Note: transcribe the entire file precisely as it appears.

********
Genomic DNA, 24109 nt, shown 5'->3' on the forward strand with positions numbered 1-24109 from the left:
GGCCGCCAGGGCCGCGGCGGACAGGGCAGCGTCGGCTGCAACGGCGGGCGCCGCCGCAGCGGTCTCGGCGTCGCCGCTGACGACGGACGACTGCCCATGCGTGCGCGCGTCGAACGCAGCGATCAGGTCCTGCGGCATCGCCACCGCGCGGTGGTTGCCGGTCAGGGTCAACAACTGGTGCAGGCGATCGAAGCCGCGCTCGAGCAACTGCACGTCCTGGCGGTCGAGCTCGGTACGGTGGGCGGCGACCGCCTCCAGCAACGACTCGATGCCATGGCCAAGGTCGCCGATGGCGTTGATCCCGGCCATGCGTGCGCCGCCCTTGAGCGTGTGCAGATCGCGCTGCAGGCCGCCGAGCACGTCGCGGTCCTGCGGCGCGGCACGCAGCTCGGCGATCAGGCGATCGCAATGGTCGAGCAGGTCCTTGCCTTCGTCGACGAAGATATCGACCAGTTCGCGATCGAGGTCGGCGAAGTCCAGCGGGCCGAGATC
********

Genomic DNA, 24109 nt, shown 5'->3' on the forward strand with positions numbered 1-24109 from the left:
GGCCGCCAGGGCCGCGGCGGACAGGGCAGCGTCGGCTGCAACGGCGGGCGCCGCCGCAGCGGTCTCGGCGTCGCCGCTGACGACGGACGACTGCCCATGCGTGCGCGCGTCGAACGCAGCGATCAGGTCCTGCGGCATCGCCACCGCGCGGTGGTTGCCGGTCAGGGTCAACAACTGGTGCAGGCGATCGAAGCCGCGCTCGAGCAACTGCACGTCCTGGCGGTCGAGCTCGGTACGGTGGGCGGCGACCGCCTCCAGCAACGACTCGATGCCATGGCCAAGGTCGCCGATGGCGTTGATCCCGGCCATGCGTGCGCCGCCCTTGAGCGTGTGCAGATCGCGCTGCAGGCCGCCGAGCACGTCGCGGTCCTGCGGCGCGGCACGCAGCTCGGCGATCAGGCGATCGCAATGGTCGAGCAGGTCCTTGCCTTCGTCGACGAAGATATCGACCAGTTCGCGATCGAGGTCGGCGAAGTCCAGCGGGCCGAGATC